The exhibition continues with the section titled “The Spanish Civil War,” which includes paintings and prints by Dalí, Miró, and Picasso, among others, capturing their despair at the brutality of the fascists in their war with the republican government. Immediately following “The Spanish Civil War,” the section “World War II” features works that portend the coming disasters and capture the emotional upheavals experienced by artists during the early years of the war. While these responses are marked by anxiety and distress, a surprising beauty can be seen in even the most horrific works, such as Wolfgang Paalen’s painting of colorful bird-like demons in The Battle of Saturnian Princes III (1939).
The section “Dislocation and Survival” features extraordinary paintings by Surrealists, including Dalí, Ernst, Masson, and Roberto Matta who fled the war, mostly for the United States. Ernst’s painting Europe After the Rain II (1940–42) spans the mutating structures and human wraiths of a post-apocalyptic Europe with the crystalline outcroppings of a desert landscape, inspired by Ernst’s experience as an exile visiting Arizona. Like the other works in this section, Europe After the Rain II underscores transitions between past and present, reality and dream, and reason and irrationality that were acutely felt by these expatriate artists.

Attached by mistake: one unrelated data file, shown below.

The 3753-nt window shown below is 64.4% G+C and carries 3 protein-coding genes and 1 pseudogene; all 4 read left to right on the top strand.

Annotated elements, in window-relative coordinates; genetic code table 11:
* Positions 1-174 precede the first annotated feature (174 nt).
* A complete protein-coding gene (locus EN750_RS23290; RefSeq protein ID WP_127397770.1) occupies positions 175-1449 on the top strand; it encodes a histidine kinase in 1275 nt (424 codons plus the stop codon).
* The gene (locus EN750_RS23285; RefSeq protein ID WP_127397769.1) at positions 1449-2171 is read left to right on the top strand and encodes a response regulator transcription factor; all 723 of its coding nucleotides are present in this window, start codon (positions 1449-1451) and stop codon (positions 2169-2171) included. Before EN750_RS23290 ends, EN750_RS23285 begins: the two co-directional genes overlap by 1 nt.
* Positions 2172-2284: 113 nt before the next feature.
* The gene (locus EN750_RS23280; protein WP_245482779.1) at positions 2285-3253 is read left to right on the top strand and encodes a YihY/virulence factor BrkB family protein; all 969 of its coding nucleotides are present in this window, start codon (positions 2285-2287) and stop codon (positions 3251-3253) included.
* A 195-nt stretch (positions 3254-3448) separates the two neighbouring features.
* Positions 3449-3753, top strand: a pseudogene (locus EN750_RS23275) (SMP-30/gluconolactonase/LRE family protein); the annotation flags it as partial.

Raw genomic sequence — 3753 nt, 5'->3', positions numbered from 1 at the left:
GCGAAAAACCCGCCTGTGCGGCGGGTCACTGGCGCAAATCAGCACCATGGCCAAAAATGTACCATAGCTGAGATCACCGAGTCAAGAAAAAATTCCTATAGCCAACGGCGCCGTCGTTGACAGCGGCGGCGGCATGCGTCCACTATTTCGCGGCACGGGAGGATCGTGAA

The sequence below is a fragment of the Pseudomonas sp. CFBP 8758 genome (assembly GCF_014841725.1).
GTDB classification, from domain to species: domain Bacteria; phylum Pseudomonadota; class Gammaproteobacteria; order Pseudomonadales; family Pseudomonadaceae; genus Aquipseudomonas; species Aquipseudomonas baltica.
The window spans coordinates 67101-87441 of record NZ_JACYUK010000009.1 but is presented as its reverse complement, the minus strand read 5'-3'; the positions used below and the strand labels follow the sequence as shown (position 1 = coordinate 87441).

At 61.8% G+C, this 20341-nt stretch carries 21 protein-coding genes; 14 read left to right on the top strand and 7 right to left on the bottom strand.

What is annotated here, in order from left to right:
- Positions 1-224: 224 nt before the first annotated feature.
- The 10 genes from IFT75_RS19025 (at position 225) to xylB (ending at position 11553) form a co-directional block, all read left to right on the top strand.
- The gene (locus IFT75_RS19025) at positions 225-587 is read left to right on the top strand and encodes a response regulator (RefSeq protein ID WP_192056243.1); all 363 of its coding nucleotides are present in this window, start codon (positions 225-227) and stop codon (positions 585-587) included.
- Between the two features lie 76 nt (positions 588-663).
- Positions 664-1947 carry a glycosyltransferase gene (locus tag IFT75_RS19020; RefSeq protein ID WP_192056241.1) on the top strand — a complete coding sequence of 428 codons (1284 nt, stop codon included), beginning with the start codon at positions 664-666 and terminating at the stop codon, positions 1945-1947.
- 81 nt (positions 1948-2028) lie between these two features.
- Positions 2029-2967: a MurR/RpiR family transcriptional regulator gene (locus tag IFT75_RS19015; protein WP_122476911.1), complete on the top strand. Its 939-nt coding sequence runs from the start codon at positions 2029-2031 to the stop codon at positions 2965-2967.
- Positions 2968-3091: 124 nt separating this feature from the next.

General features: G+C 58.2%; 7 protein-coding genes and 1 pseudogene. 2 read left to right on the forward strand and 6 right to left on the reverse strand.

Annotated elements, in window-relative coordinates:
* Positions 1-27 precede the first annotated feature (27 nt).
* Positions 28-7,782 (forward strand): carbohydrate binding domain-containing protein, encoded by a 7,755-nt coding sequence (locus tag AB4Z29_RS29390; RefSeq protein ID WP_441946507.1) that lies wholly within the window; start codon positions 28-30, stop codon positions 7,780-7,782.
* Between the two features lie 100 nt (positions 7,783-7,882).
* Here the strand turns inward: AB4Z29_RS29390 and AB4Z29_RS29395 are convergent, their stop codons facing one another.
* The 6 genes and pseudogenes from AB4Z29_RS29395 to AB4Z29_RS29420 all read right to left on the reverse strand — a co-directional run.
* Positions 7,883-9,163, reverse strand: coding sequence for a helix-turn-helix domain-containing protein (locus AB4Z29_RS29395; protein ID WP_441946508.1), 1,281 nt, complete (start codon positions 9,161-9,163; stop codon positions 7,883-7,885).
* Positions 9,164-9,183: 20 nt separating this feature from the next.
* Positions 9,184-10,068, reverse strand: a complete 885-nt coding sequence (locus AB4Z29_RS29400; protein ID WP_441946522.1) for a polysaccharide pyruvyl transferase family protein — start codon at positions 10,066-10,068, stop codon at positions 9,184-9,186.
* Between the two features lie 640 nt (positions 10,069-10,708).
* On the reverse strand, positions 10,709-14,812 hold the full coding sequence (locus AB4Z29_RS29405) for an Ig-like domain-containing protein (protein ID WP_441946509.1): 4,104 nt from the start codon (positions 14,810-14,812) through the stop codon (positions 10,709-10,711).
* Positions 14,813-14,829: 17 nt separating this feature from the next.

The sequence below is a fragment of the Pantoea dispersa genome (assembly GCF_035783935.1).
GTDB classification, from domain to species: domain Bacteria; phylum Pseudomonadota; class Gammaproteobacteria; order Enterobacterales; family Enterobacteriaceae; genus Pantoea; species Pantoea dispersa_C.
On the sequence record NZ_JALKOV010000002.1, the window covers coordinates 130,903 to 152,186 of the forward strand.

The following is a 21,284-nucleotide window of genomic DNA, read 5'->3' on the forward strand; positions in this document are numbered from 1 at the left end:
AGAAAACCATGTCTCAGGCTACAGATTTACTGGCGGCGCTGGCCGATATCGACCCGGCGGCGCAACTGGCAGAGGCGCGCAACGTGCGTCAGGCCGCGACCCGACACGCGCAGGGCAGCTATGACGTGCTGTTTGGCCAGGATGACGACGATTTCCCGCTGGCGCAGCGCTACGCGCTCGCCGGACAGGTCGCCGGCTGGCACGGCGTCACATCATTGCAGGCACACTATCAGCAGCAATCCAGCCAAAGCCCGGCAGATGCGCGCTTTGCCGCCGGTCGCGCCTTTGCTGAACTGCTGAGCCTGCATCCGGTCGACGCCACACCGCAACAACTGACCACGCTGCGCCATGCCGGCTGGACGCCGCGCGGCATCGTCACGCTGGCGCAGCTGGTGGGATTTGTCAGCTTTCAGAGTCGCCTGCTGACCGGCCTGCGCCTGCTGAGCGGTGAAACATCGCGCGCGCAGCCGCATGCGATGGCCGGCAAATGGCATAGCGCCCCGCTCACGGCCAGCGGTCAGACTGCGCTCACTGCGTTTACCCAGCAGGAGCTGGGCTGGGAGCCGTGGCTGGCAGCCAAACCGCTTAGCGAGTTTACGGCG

The exhibition concludes with “Surrealism in the Americas,” showing the influence of exiled European artists like Masson and Ernst on Americans such as Jackson Pollock, Mark Rothko, and Tanning. Highlights include Tanning’s phantasmagorical painting The Temptation of Saint Anthony. Also included in the exhibition is the film Un Chien Andalou (1929) by Buñuel and Dalí, which contains a network of narratives relating to anticlericalism, unfulfilled desire, memory, and death.
The exhibition is accompanied by a fully illustrated catalogue published by Rizzoli Electra with essays by exhibition curators Oliver Shell, Baltimore Museum of Art associate curator of European Art, and Oliver Tostmann, Susan Morse Hilles Curator of European Art at The Wadsworth Atheneum Museum of Art. Other contributors are Robin Adèle Greeley, associate professor of modern & contemporary Latin American art history at the University of Connecticut and the author of Surrealism and the Spanish Civil War, and Samantha Kavky, associate professor of art history at Pennsylvania State University–Berks and co-editor of the Journal of Surrealism and the Americas.